Brain Fog -the Bane of the Lives of Patients with Fibromyalgia
For many patients with fibromyalgia, brain fog is the most frustrating symptom.
For anyone who hasn't received a formal diagnosis of fibromyalgia, but is suffering the symptoms, brian fog, with its associated memory loss, deterioration in cognitive function, and ability to interfere with daily life, is scarily like any number of other more serious diseases. Most patients who are finally diagnosed with Fibromyalgia, have already had brain scans, body scans and a host of other tests to exclude a number of very scary conditions.
So what exactly is Fibromyalgia Brain Fog?
Fibrofog is like your brain is filled with marshmallow. Every idea, every action, every thought, and every nerve impulse has to find its way through that marshmallow before it can go anywhere else.It slows your thought processes, blocks memory retrieval and formation, and even screws up co-ordination and fine motor movement.
Many say they would put up with a little more of the pain associated with fibromyalgia, if only they could get their heads back. Simple daily chores turn into major projects, which need to be planned step by step, and sometimes even written down in steps so that the job gets done. Conversations become difficult as you forget the start of someone's sentence before they finish it. And as for memory... As for what? What was I just saying?
As Noise Gets Louder, You Get Stupider
Actually it isn't just noise. It can be bright lights, crowded spaces, a number of people talking over each other, even background music. Airports can have this effect, making you lose your passport between security and boarding, or hand across your duty-free receipt when trying to board your flight. Closer to home, have you ever been in a busy supermarket and found your regular grocery list takes three times as long to assemble. (And not just because they've moved everything again)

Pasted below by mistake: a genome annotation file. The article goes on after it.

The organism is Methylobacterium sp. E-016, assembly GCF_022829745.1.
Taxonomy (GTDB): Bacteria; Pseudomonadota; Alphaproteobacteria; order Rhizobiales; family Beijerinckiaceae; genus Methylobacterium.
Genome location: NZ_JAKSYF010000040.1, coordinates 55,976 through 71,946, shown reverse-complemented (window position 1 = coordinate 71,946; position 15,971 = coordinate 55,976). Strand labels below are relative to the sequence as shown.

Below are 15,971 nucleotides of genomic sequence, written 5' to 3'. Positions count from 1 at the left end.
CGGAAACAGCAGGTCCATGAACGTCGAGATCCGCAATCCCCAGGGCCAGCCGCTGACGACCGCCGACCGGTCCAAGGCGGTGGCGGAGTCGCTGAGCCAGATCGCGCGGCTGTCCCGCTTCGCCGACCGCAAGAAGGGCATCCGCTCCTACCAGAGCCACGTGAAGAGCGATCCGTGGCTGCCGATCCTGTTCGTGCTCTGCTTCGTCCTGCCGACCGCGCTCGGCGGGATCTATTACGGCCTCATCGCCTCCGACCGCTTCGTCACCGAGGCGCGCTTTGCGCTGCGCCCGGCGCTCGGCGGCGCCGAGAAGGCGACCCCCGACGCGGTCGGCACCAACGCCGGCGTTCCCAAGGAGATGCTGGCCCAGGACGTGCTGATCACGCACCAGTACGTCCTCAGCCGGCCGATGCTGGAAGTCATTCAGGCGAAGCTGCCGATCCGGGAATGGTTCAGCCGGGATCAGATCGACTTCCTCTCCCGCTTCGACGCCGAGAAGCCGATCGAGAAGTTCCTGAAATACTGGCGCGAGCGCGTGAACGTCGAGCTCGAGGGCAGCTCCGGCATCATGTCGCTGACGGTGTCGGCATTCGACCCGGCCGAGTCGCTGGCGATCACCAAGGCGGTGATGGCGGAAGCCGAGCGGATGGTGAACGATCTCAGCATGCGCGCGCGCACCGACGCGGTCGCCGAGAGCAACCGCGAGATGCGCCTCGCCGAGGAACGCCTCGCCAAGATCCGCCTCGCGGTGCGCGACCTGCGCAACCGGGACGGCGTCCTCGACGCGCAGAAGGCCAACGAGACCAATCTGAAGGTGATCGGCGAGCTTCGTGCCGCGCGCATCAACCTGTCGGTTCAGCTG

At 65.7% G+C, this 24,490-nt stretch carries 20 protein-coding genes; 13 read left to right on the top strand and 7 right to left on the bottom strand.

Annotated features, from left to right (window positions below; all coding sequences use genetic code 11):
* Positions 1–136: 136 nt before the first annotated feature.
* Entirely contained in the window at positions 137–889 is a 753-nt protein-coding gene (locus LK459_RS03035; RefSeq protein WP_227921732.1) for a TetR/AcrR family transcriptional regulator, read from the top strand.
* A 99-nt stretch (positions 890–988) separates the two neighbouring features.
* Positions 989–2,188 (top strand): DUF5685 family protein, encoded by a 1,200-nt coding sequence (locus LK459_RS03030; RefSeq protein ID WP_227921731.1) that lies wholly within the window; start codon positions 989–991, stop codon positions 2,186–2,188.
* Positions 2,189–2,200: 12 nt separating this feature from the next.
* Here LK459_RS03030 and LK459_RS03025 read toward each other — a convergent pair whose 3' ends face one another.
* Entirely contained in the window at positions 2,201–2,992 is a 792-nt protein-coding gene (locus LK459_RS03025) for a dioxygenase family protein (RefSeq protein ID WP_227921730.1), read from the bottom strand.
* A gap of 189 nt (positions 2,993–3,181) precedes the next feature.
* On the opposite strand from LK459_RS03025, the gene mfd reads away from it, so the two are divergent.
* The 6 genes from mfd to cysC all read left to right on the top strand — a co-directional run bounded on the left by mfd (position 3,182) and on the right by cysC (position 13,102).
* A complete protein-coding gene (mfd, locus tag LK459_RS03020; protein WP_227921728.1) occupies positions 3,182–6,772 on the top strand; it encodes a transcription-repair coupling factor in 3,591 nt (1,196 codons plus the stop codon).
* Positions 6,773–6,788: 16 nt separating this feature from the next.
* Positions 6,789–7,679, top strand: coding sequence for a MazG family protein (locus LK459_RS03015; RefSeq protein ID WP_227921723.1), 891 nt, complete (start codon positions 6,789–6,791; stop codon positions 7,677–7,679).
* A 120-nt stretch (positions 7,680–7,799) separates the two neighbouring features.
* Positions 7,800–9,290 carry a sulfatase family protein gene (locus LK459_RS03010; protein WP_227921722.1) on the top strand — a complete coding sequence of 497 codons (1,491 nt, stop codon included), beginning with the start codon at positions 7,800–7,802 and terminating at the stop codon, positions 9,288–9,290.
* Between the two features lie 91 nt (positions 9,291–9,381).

The point being, is that if you are over-stimulated in any way, you can't concentrate on the matter at hand and you will take longer to do everything, and make more mistakes.
Remember how you used to hold the baby on your hip, listen to the radio, talk on speakerphone to you best friend, and make dinner all at the same time? Don't try that when you're in the middle of fibrofog. You may end up pausing in the middle of browning the onions as you hear something interesting on the radio. Half an hour later you'll find the house full of smoke, the baby in the fridge, and your friend screaming at you to hang up the phone so she can call the fire brigade because she can hear all your smoke alarms going off. And you won't have the remotest idea where the last half hour has disappeared to!
Tiredness makes you Dumber
Exactly what it says.
As fatigue sets in, your brain clouds over. You look at one of your kids, and suddenly you forget his or her name. You turn to introduce your beloved lifelong partner to a work colleague, and both names flee from your mind. Even the simplest calculation, like how to make up $2.50 out of loose change, seems impossible.